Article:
"It's better to remain silent and be thought a fool than to speak and remove all doubt."
Generally speaking, that quotation represents sound life advice. Don't count Detroit Lions' center Dominic Raiola amongst its believers, however. Raiola, long regarded as a great teammate due to his passion, has been carrying his emotions far too out of bounds lately.
After a series of embarrassing dustups in the past with fans both in Detroit and away from home, Raiola was again forced to put his foot in his mouth this week following a Sunday confrontation with Wisconsin's Marching Band.
Whether Raiola was provoked is not the point. Instead, once again, Raiola was the one making a fool of himself given his verbal abuse of several band members. Reportedly, Raiola called several members expletives while sending other derogatory terms their way. It was enough to cause Lions' president Tom Lewand to reach out to Wisconsin's band director and make apologetic overtures to athletic director Barry Alvarez, as well.
Tuesday, Raiola apologized himself, finally admitting some level of personal guilt in the matter.
"My interaction with the Wisconsin Marching Band was inappropriate," Raiola said. "I apologize to those I offended along with all of the members of Wisconsin's marching band. I also apologize to the Lions' organization and my teammates."
This time, Raiola needs to mean those words after saying them. He was sorry after flipping off his own fans in the midst of an 0-16 season, and he was sorry after running into the tunnel and cursing out Miami fans with a similar gesture in 2010. Now, he's sorry again for running his mouth outside the game to defenseless college students.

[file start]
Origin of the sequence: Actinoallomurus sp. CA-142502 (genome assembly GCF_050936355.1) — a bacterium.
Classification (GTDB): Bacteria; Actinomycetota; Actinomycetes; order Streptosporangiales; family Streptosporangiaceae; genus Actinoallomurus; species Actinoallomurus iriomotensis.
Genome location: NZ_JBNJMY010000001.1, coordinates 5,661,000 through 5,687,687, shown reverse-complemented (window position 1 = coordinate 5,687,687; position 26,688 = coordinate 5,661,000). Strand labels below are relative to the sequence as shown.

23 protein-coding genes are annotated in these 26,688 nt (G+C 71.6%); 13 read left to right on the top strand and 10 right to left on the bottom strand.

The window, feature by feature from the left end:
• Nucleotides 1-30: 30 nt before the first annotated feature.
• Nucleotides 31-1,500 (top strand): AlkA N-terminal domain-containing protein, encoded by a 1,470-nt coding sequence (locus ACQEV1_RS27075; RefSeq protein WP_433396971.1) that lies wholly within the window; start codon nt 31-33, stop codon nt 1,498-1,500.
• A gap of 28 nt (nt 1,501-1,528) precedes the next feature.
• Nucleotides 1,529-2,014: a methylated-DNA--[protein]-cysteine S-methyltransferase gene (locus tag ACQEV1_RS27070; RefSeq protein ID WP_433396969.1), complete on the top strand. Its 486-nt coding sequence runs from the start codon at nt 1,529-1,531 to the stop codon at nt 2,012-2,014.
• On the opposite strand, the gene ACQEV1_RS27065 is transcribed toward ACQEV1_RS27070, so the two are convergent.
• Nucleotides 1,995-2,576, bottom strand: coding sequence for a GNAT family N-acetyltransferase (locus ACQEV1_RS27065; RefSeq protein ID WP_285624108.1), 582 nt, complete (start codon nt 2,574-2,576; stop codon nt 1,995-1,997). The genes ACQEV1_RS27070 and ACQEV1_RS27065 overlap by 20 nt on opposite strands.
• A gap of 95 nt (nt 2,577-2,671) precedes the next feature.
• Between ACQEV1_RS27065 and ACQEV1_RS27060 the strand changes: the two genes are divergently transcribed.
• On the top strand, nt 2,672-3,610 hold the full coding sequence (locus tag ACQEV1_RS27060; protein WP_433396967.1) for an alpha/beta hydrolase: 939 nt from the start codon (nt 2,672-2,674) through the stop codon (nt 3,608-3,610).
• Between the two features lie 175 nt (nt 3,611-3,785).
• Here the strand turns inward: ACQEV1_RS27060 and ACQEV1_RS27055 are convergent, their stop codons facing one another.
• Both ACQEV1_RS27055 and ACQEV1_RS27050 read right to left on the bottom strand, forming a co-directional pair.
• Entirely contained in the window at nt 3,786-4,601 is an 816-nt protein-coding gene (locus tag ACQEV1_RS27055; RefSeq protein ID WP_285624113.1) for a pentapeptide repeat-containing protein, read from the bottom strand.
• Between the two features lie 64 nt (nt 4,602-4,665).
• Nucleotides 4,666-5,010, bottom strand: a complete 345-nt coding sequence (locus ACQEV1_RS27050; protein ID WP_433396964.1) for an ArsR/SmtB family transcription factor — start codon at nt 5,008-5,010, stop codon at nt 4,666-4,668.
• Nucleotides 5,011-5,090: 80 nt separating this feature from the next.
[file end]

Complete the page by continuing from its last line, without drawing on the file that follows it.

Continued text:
It's fine for Raiola to occasionally take a hard line with opposing team's players, challenge the validity of certain media reports and be verbose on the field. He cannot continue to represent the Lions in a poor way off the field, though. Negative fan interactions are one thing, but now, Raiola is verbally abusing people who were guests of the Packers at Lambeau Field. Regardless of what was said to him, he simply has to turn the other cheek and continue on his way. From this point on, that's imperative.
The Lions already have major problems in the court of public opinion given national assumptions that they're a dirty team and questions about the general personal cleanliness of Ndamukong Suh. The last thing the team needs is more needless negative press from Raiola to cast a pall over the franchise further.
As a veteran, Raiola is a team leader and must be someone rookies can look up to. Sunday's actions in Green Bay were simply unacceptable. Credit the Lions for their quick apologies and their part in helping to resolve an unfortunate situation.
For Raiola himself, it's time to start walking the walk of his words from every staged press release.
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